Friday, February 1, 2019

The Strange Disappearance of a Bollywood Star by Vaseem Khan

Reviewed by Jeanne

Police Inspector Chopra (retired) is enjoying his new job as a private investigator.  He named his business "The Baby Ganesh Agency" after his sidekick, a baby elephant inherited from his uncle. Ganesh certainly seems to have a flare for detective work, or so thinks Chopra-- or maybe he just enjoys having the energetic little elephant around.

In this third entry in the series, Chopra receives a call from a legendary Bollywood star who is searching for her missing son, Vikram.  The boy was starting to make a name for himself as an actor, but had the reputation of being difficult.  Now he’s starring in one of the biggest productions ever, but has inexplicably vanished.   He’s disappeared before, so it’s possible that he’s off partying somewhere but Chopra is troubled by some of the messages the young man had received.

Meanwhile, Chopra’s associate Rangwalla has been summoned before the Queen of Mysore, a formidable person who rules the eunuchs of the Red Fort.  She has been supplying entertainers for a mysterious patron who never appears.  He pays well, the girls aren’t harmed, but the Queen suspects there may be some malicious intent behind it. She wants to know exactly what is going on and the only way to find out is for Rangwalla to go undercover—as a eunuch.

I have enjoyed the previous books in the series, in part because I like the exotic (to me, anyway) setting and I am fond of the characters.  In some ways the books remind me of Alexander McCall Smith’s No. 1 Ladies Detective series:  not only is there a warmth to the books, but the characters have strong moral beliefs in things like justice and mercy and are able to recognize their own limitations. Chopra was a bit of a thorn in the side of authority when he was a policeman because he stood above the corruption: he didn’t take bribes and he didn’t turn a blind eye to crimes committed by the wealthy and/or powerful but did a thorough investigation no matter where it led him. There’s a well-developed supporting cast, too:  Poppy, Chopra’s devoted but independent wife; Irfan, a street urchin who they have befriended; Rangwalla, the more conventional but ever loyal assistant; and, of course, the baby elephant Ganesh, who steals every scene he is in.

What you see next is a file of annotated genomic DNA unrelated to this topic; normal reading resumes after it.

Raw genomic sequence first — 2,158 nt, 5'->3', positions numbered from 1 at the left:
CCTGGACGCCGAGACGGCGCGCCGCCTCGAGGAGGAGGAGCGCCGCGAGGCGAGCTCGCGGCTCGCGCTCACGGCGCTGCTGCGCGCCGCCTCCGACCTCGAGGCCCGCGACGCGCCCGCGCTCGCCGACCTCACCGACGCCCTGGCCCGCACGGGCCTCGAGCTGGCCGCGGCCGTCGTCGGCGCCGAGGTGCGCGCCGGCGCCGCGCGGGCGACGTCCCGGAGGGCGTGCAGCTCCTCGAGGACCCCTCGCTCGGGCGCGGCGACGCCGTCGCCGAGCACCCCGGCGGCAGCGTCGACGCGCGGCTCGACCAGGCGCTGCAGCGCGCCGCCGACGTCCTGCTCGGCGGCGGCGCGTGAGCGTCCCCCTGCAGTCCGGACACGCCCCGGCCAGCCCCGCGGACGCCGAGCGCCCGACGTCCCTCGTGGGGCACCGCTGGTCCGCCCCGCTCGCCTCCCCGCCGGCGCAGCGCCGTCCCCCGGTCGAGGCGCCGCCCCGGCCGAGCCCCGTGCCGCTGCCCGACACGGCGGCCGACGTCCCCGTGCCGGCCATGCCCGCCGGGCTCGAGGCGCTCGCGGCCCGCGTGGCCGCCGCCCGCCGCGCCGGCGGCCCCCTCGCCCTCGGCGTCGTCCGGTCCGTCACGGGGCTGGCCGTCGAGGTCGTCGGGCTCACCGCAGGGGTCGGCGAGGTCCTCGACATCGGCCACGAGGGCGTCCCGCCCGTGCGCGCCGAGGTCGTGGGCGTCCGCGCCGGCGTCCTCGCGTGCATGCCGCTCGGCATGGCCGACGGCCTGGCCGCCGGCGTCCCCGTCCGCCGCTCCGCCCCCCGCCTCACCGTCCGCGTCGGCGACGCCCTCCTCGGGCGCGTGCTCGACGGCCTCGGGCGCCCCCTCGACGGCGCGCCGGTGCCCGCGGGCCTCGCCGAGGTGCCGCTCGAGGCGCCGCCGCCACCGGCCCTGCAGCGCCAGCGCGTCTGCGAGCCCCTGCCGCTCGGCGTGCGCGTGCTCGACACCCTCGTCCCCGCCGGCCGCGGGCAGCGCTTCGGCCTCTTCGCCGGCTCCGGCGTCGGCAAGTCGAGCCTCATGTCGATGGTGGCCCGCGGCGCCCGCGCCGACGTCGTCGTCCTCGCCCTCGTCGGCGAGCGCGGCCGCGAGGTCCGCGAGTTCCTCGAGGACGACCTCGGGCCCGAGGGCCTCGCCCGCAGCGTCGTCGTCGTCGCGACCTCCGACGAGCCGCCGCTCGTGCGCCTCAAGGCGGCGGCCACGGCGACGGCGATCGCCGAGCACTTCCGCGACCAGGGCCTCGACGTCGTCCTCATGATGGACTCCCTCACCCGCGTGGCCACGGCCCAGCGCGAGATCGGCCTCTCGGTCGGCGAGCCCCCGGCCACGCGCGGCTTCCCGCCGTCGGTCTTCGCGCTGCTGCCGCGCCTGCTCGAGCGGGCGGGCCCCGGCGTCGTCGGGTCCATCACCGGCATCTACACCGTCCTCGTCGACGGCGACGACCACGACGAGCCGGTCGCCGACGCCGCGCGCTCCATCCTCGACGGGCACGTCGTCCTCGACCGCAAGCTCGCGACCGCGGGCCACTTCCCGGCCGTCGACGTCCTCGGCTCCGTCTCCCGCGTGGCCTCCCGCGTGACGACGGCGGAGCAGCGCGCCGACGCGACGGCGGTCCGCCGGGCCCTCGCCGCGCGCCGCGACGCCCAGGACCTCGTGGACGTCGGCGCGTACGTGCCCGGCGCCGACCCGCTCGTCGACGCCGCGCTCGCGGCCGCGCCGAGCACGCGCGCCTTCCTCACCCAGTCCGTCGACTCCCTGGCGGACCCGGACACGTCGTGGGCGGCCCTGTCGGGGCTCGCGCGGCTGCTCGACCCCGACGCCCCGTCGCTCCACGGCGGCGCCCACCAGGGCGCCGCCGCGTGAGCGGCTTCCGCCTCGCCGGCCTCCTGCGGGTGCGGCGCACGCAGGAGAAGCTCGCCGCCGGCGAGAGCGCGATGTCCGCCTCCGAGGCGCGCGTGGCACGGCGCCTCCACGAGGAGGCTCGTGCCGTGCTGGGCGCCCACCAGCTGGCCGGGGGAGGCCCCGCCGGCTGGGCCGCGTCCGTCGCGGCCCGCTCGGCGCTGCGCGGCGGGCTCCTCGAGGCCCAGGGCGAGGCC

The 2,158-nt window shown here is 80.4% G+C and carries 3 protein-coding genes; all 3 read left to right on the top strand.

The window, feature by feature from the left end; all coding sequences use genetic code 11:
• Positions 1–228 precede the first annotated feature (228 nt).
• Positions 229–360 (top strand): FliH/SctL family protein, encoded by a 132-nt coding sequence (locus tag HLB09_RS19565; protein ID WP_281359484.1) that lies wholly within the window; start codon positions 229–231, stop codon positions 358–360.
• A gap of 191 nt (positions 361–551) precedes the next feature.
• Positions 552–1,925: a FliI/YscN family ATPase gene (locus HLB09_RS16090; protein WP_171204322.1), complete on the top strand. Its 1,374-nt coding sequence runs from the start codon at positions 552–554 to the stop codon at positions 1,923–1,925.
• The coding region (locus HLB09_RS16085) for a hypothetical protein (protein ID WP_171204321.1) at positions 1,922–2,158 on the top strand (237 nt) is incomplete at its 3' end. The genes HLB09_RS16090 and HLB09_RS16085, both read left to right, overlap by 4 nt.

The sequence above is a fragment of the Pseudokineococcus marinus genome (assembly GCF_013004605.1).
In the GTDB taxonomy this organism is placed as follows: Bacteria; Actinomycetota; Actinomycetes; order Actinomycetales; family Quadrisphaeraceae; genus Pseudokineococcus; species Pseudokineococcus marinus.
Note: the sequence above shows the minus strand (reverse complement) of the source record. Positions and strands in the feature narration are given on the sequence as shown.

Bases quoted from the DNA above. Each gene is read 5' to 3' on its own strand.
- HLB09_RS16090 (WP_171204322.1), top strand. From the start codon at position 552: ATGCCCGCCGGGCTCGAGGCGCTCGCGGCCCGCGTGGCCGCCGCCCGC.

The Indian setting was especially vivid in Bollywood Star.  The movie industry is incredibly popular, and everyone knows about the private lives of the actors.  Productions are lush and expensive, and many are based on Indian literature, history, or religion.

More than the film industry aspect—which reminded me of the American film industry in the 30s-50s, with the carefully crafted images of the actors—I was fascinated with the culture of the eunuchs.  They occupy an odd niche in Indian society where they are both reviled and feared.  They refer to themselves as female, hence the Queen. 

I am looking forward to the next in the series!

The books are:

The Unexpected Inheritance of Inspector Chopra
The Perplexing Theft of the Jewel in the Crown
The Strange Disappearance of a Bollywood Star
Murder at the Grand Raj Palace

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